Walking in, we came upon another intersection of left and right. The path on the left was a steep ascending hike; on the right a flat path. We read about the faster route to the blue lake, so we took the path on the right. It was like a walk in the park as the ground was flat and unchallenging.
After the walk in the park, all of a sudden we were climbing Mt. Everest!
The steep was constant and the ground sandy and stony. Our hiking shoes were also protesting and refusing to cooperate.
Louis and I were both panting on our way up because we both forgot to do some warm-ups! How can we both be so silly and thought that this would be easy.
Oh, wait, it’s because the Internet rated it as an easy hike!
And it was!
We started hiking at about 9 am and arrived at the first checkpoint in about 10 minutes. Louis’ first reaction was “WOW!” while I was already fishing out my phone, capturing everything in my Insta story.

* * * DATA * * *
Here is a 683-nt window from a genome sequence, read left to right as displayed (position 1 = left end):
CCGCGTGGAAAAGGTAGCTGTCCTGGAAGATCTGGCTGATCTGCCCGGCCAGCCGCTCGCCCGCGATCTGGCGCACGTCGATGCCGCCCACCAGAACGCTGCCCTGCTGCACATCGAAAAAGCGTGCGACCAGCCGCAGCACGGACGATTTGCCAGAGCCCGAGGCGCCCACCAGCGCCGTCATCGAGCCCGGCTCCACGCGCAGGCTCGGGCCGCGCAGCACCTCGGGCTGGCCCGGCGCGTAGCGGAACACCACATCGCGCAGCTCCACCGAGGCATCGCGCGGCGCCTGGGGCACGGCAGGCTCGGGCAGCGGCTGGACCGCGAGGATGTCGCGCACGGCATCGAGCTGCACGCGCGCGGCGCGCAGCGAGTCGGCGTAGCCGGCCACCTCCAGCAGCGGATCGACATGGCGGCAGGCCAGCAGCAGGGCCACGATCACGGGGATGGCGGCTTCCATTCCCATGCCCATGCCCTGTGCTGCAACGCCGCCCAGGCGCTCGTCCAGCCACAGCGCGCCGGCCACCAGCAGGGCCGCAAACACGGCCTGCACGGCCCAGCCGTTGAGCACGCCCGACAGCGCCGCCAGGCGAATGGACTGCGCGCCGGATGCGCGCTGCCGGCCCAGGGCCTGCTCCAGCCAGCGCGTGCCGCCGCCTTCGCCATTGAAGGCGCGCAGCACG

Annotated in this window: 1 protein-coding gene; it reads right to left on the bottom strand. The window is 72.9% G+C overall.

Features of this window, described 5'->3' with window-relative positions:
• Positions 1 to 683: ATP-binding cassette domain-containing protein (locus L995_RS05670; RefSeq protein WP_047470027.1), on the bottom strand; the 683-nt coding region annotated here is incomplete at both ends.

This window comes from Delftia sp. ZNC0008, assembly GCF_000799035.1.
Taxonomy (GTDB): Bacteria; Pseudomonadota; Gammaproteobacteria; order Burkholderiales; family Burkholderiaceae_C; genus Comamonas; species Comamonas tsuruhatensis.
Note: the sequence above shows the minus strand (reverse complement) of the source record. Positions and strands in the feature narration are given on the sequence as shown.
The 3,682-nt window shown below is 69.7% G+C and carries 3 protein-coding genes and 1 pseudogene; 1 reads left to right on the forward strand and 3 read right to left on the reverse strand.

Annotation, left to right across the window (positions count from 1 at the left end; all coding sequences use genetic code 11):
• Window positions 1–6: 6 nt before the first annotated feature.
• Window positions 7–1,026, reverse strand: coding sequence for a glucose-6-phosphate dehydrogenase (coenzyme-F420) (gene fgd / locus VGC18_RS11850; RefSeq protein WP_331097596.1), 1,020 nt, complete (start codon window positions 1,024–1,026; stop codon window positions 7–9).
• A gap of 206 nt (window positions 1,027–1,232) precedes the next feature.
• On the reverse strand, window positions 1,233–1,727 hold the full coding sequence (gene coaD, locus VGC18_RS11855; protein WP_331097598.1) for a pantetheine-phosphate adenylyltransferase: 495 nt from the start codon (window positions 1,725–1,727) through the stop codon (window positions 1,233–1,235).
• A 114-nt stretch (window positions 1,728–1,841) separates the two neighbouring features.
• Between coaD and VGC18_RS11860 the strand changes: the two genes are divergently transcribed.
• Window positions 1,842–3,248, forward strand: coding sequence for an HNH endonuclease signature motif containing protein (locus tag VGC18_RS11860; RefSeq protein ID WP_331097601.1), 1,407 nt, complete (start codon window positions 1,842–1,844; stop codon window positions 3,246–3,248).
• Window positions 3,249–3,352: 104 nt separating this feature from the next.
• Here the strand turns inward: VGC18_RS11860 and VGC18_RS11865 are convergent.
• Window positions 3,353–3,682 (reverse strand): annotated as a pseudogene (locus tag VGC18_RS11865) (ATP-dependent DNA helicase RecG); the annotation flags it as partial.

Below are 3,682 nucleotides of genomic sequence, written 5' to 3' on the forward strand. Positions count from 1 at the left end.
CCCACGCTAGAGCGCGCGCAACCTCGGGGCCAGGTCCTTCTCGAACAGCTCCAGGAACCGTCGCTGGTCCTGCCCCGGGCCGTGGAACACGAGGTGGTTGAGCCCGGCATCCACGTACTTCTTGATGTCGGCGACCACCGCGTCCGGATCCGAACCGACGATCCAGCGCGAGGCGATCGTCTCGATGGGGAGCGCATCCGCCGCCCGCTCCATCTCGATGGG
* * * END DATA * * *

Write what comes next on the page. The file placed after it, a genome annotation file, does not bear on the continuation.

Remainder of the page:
To avoid the scorching sun, we stayed in the shade.
After us, about four more teams arrived at the first checkpoint. Two guys swooshed in front of us and disappeared below us.
WHAT IN THE WORLD.
They stood underneath and started snapping away.
I told Louis that I wanted to go down too! But I’d like to get the picture from the top because I want to capture every nook and cranny of the lake. What if I set a timer? Can we run down in 20 seconds?
But there was also the problem of passerby stealing our camera away when we are busy posing below.
For that reason, we stood at the same spot for a very long time. The intended spot where I wanted the photo taken was a great distance away. Finally, the final conclusion was to trust a total stranger.
I mean, just look how amazing the photos turned out! We posed as many poses as we could and he helped us snap away from the top, a great distance away. He even yelled things like, “Sweet sikit!”